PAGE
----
The London-based paper noted that improved ties between Turkey and Israel could also affect Cyprus should greater energy cooperation result in Nicosia getting sidelined. A Turkish official told FT that reconciliation also made a possible gas pipeline from Israel to Turkey a “much more viable” idea.
The latest opinion of an advisory committee of the Israeli government is that if gas should be exported, it will have to go through Israel first. A Cypriot diplomatic source told the Cyprus Mail that reports suggest Turkey is seriously considering a pipeline between Israel and Ceyhan. “This could very well be a game-changer. There is much more (to the apology) than meets the eye,” he said.
Matthew Bryza, a former US ambassador to Azerbaijan, was quoted by FT saying that without Israel to provide economies of scale, “in the short term the Cypriots lose their ability to do a pipeline or an LNG (liquefied natural gas) option”, adding that in the longer run a Cypriot pipeline to Turkey would make most commercial sense.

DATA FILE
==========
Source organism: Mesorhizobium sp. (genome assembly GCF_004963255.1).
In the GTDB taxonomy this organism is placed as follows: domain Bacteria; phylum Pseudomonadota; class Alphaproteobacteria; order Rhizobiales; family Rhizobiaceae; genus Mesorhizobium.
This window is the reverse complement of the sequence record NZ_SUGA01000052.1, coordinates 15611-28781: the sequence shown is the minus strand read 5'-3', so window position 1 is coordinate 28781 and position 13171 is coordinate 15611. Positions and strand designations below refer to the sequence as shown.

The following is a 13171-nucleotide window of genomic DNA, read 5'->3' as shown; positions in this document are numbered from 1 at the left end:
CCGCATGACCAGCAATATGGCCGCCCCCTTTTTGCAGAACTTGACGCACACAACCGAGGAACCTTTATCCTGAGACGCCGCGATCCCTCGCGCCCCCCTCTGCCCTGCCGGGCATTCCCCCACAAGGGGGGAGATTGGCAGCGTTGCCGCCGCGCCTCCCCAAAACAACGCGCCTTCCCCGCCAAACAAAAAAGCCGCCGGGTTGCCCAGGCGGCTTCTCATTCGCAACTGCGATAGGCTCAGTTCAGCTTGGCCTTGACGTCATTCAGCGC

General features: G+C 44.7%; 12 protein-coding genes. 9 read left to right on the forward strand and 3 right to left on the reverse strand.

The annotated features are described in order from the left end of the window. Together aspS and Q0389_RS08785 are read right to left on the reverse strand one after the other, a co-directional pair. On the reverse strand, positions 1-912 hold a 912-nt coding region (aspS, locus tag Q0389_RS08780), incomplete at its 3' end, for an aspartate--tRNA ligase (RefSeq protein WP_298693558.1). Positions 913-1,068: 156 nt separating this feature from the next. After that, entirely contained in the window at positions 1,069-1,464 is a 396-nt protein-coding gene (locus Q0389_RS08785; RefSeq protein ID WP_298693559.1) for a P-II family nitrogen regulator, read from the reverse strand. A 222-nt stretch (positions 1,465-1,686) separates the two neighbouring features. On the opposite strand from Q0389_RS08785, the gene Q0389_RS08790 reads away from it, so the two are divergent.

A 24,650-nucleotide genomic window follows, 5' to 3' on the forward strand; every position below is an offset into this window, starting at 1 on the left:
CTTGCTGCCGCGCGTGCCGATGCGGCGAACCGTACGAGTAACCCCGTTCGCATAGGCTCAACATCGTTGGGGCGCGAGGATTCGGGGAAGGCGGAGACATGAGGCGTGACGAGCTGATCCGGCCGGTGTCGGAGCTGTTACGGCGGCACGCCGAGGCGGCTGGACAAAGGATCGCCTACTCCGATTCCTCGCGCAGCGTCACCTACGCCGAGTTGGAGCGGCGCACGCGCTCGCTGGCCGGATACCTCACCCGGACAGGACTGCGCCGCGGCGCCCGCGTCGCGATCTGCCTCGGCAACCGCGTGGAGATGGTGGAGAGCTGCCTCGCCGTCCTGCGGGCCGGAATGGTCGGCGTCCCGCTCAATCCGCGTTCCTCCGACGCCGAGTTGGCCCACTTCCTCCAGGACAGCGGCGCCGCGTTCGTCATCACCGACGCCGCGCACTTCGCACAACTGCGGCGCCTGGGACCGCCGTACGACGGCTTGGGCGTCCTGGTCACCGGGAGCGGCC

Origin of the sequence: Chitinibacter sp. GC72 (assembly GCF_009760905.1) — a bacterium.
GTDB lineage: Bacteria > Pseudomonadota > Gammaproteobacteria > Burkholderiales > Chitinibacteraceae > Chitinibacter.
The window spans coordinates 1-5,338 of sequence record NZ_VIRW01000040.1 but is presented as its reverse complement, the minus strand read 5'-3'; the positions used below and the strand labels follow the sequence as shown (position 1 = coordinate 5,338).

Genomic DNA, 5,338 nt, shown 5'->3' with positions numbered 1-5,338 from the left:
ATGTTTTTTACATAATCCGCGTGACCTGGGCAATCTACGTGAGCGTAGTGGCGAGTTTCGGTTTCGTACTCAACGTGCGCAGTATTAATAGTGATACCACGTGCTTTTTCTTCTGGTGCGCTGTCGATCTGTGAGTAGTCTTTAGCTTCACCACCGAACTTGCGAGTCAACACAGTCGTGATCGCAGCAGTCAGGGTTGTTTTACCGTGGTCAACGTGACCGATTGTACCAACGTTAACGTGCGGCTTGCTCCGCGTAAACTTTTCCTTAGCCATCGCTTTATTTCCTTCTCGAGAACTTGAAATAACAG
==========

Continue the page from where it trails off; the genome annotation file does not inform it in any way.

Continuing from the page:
According to FT, Noble Energy and Delek Energy, who are the main investors in Israel’s large offshore natural gas fields- as well as partners in Cyprus’ Block 12- have in recent weeks “sounded out possible customers in energy-hungry Turkey”. The paper noted that until now, the private sector was eager to proceed with a possible pipeline between Israel and Turkey but that the political rift between the two governments did not allow progress to be made. (MORE)
Turkey and Israel about to change the Cyprus gas game?(CM).By Stefanos Evripidou (other) Apart from removing Turkish objections to Israeli participation in NATO exercises, the prospect of reconciliation has also “removed a big obstacle to collaboration over the development of strategic energy resources in the eastern Mediterranean”, reported the Financial Times (FT) yesterday.